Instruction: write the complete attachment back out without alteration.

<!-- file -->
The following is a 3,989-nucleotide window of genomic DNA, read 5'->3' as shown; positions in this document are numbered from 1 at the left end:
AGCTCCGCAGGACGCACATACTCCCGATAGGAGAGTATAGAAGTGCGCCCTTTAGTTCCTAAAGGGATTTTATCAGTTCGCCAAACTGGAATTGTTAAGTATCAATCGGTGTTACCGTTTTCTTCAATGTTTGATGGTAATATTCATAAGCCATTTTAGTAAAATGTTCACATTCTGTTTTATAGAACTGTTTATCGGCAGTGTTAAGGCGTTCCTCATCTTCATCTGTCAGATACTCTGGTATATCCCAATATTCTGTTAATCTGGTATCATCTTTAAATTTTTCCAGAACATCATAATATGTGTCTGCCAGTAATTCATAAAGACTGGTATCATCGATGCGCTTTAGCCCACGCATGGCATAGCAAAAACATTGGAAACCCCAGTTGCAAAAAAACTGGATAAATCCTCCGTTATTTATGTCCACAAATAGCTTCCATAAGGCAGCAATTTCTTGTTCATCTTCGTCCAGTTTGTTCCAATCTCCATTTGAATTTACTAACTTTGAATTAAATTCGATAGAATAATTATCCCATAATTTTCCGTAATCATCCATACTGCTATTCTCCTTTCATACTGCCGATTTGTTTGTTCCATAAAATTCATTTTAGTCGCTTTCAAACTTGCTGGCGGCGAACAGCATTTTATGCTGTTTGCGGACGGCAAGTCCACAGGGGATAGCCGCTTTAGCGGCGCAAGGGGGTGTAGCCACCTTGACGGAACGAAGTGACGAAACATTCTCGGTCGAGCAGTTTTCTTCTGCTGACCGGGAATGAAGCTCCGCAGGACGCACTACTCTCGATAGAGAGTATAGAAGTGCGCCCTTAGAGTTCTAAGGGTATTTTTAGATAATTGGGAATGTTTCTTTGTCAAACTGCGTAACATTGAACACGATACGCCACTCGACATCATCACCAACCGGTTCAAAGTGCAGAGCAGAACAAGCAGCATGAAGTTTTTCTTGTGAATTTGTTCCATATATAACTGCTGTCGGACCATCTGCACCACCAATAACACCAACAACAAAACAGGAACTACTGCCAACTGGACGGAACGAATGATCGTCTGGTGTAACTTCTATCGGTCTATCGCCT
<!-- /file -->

The following is a 3,989-nucleotide window of genomic DNA, read 5'->3' as shown; positions in this document are numbered from 1 at the left end:
AGCTCCGCAGGACGCACATACTCCCGATAGGAGAGTATAGAAGTGCGCCCTTTAGTTCCTAAAGGGATTTTATCAGTTCGCCAAACTGGAATTGTTAAGTATCAATCGGTGTTACCGTTTTCTTCAATGTTTGATGGTAATATTCATAAGCCATTTTAGTAAAATGTTCACATTCTGTTTTATAGAACTGTTTATCGGCAGTGTTAAGGCGTTCCTCATCTTCATCTGTCAGATACTCTGGTATATCCCAATATTCTGTTAATCTGGTATCATCTTTAAATTTTTCCAGAACATCATAATATGTGTCTGCCAGTAATTCATAAAGACTGGTATCATCGATGCGCTTTAGCCCACGCATGGCATAGCAAAAACATTGGAAACCCCAGTTGCAAAAAAACTGGATAAATCCTCCGTTATTTATGTCCACAAATAGCTTCCATAAGGCAGCAATTTCTTGTTCATCTTCGTCCAGTTTGTTCCAATCTCCATTTGAATTTACTAACTTTGAATTAAATTCGATAGAATAATTATCCCATAATTTTCCGTAATCATCCATACTGCTATTCTCCTTTCATACTGCCGATTTGTTTGTTCCATAAAATTCATTTTAGTCGCTTTCAAACTTGCTGGCGGCGAACAGCATTTTATGCTGTTTGCGGACGGCAAGTCCACAGGGGATAGCCGCTTTAGCGGCGCAAGGGGGTGTAGCCACCTTGACGGAACGAAGTGACGAAACATTCTCGGTCGAGCAGTTTTCTTCTGCTGACCGGGAATGAAGCTCCGCAGGACGCACTACTCTCGATAGAGAGTATAGAAGTGCGCCCTTAGAGTTCTAAGGGTATTTTTAGATAATTGGGAATGTTTCTTTGTCAAACTGCGTAACATTGAACACGATACGCCACTCGACATCATCACCAACCGGTTCAAAGTGCAGAGCAGAACAAGCAGCATGAAGTTTTTCTTGTGAATTTGTTCCATATATAACTGCTGTCGGACCATCTGCACCACCAATAACACCAACAACAAAACAGGAACTACTGCCAACTGGACGGAACGAATGATCGTCTGGTGTAACTTCTATCGGTCTATCGCCT